For Who Knoweth

Genesis 19:1 “And there came two angels to Sodom at even”

Genesis 19:23-24 “The sun was raised upon the earth . . . Then the Lord rained upon Sodom and upon Gomorrah brimstone and fire from the Lord out of heaven; and he overthrew those cities, and all the plain, and all the inhabitants of the cities, and that which grew upon the ground.”

As the sun began to make its descent on the plains of Sodom the spiritual truth concerning the brevity of life was about to be lived out; “Boast not thyself of tomorrow; for thou knows not what a day may bring forth” (Proverbs 27:1). The people there unawares of what was about to happen. With the exception of three souls, all the inhabitants of Sodom were witnessing the setting of the sun for the final time. But what is interesting is that they were not just ignorant of the present, but they were ignorant of the past. The entire metropolis of Sodom was ignorant to the patience of the Sovereign. Judgement against the wickedness of Sodom was not the result of some hasty impulse of anger; “As I live, saith the Lord GOD, I have no pleasure in the death of the wicked; but that the wicked turn from his way and live” (Ezekiel 33:11). It is thought that Lot had been a resident of Sodom for twenty years; what was the spiritual state of Sodom previous to that time; “But the men of Sodom were wicked and sinners before the LORD exceedingly” (Genesis 13:13). For over twenty years the inhabitants of Sodom had been living under the merciful grace of God.

They were ignorant to the prayers of a saint, “Wilt thou also destroy the righteous with the wicked” (Genesis 18:23). Having been made aware of the impending judgement that was to fall upon Sodom, Abraham immediately began to intercede in their behalf. Abraham became that man “that should make up the hedge, and stand in the gap before me for the land, that I should not destroy it” (Ezekiel 22:30). In Abraham’s prayer of intercession, he made five recorded pleas, not for the structures of Sodom, but for the souls of Sodom! Blinded by fear in the back of a cave, David declared, “I looked on my right hand, and beheld, but there was no man that would know me: refuge failed me; no man cared for my soul” (Psalm 142:4). Such was not the case for the inhabitants of Sodom; Abraham, the friend of God, had entered into a face to face conversation with God on their behalf.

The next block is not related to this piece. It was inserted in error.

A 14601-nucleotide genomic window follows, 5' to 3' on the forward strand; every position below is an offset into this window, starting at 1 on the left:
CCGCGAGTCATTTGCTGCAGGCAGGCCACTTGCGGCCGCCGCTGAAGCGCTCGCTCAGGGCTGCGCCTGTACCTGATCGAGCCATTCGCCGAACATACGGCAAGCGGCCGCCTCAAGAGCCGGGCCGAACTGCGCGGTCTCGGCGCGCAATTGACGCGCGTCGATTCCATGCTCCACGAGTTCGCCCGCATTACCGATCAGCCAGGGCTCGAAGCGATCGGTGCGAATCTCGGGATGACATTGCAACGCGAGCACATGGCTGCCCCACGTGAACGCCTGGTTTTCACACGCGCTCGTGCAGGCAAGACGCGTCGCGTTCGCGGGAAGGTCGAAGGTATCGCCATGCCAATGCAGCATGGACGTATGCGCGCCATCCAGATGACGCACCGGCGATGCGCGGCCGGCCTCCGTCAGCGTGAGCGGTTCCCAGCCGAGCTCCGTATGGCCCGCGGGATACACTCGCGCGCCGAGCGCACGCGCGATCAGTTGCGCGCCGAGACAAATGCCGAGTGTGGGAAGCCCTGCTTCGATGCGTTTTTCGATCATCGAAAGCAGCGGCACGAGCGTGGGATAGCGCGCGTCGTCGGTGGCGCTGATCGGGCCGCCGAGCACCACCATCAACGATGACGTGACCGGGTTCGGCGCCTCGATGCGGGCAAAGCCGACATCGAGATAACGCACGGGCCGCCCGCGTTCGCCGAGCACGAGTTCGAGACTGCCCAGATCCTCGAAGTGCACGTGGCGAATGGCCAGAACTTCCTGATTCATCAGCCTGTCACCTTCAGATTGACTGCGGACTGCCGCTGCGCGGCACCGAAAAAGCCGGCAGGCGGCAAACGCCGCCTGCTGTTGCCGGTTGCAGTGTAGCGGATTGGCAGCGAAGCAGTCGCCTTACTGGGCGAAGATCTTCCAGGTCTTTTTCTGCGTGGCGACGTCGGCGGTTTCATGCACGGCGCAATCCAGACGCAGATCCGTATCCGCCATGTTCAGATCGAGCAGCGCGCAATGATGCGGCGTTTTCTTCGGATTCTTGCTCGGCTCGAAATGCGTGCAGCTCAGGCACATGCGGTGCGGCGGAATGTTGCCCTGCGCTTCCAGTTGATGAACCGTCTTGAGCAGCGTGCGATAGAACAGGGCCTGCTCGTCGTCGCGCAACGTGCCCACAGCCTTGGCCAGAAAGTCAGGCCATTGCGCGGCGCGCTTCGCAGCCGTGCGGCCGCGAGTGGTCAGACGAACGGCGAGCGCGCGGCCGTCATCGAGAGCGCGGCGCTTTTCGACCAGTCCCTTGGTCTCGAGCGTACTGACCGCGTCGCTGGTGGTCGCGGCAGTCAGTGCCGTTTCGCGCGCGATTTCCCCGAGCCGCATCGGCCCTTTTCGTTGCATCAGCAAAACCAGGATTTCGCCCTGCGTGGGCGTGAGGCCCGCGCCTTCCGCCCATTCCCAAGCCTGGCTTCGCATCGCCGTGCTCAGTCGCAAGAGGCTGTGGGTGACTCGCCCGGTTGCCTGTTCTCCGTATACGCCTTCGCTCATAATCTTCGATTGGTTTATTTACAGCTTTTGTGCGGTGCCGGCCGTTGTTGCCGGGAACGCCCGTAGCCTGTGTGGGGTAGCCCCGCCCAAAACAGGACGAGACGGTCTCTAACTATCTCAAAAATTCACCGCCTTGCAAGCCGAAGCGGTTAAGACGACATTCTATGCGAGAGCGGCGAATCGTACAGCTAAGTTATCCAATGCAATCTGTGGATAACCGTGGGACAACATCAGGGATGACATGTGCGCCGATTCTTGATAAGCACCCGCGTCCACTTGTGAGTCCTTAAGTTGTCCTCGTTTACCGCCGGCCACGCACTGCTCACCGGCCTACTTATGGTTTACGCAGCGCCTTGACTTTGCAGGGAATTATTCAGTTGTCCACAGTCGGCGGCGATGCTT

We do not have to flounder in the ignorance of Sodom. In consideration of the past, we can acknowledge that God has been merciful, “It is of the LORD’s mercies that we are not consumed, because his compassions fail not. They are new every morning” (Lamentations 3:22-23), and many are interceding in my behalf; “God forbid that I should sin against the LORD in ceasing to pray for you” (I Samuel 12:23). We can be enlightened to the brevity of the moment as a sinner, “For what is your life? It is even a vapour, that appeareth for a little time, and then vanisheth away” (James 4:14) and as saint, the surety of His return, “Be ye therefore ready also: for the Son of man cometh at an hour when ye think not” (Luke 12:40).

While we may not know the contents of the day, we can know that the day is coming!